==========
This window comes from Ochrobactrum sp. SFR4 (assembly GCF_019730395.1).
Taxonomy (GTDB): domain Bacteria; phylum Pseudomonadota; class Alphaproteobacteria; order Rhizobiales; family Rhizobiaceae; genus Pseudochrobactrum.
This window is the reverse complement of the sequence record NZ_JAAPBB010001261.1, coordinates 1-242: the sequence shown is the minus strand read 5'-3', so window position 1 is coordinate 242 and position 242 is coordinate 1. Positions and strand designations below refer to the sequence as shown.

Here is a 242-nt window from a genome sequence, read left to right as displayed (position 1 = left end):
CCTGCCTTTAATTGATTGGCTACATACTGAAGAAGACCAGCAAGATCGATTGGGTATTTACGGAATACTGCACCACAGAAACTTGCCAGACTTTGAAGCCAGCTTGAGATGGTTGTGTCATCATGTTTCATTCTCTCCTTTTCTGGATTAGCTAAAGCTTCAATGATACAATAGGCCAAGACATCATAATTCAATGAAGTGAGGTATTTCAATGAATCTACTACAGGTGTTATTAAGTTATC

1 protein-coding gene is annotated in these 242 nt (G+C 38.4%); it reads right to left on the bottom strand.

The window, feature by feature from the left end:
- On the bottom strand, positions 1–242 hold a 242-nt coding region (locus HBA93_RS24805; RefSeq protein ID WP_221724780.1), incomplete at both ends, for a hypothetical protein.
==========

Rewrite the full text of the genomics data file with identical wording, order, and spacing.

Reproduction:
This window comes from Ochrobactrum sp. SFR4 (assembly GCF_019730395.1).
Taxonomy (GTDB): domain Bacteria; phylum Pseudomonadota; class Alphaproteobacteria; order Rhizobiales; family Rhizobiaceae; genus Pseudochrobactrum.
This window is the reverse complement of the sequence record NZ_JAAPBB010001261.1, coordinates 1-242: the sequence shown is the minus strand read 5'-3', so window position 1 is coordinate 242 and position 242 is coordinate 1. Positions and strand designations below refer to the sequence as shown.

Here is a 242-nt window from a genome sequence, read left to right as displayed (position 1 = left end):
CCTGCCTTTAATTGATTGGCTACATACTGAAGAAGACCAGCAAGATCGATTGGGTATTTACGGAATACTGCACCACAGAAACTTGCCAGACTTTGAAGCCAGCTTGAGATGGTTGTGTCATCATGTTTCATTCTCTCCTTTTCTGGATTAGCTAAAGCTTCAATGATACAATAGGCCAAGACATCATAATTCAATGAAGTGAGGTATTTCAATGAATCTACTACAGGTGTTATTAAGTTATC

1 protein-coding gene is annotated in these 242 nt (G+C 38.4%); it reads right to left on the bottom strand.

The window, feature by feature from the left end:
- On the bottom strand, positions 1–242 hold a 242-nt coding region (locus HBA93_RS24805; RefSeq protein ID WP_221724780.1), incomplete at both ends, for a hypothetical protein.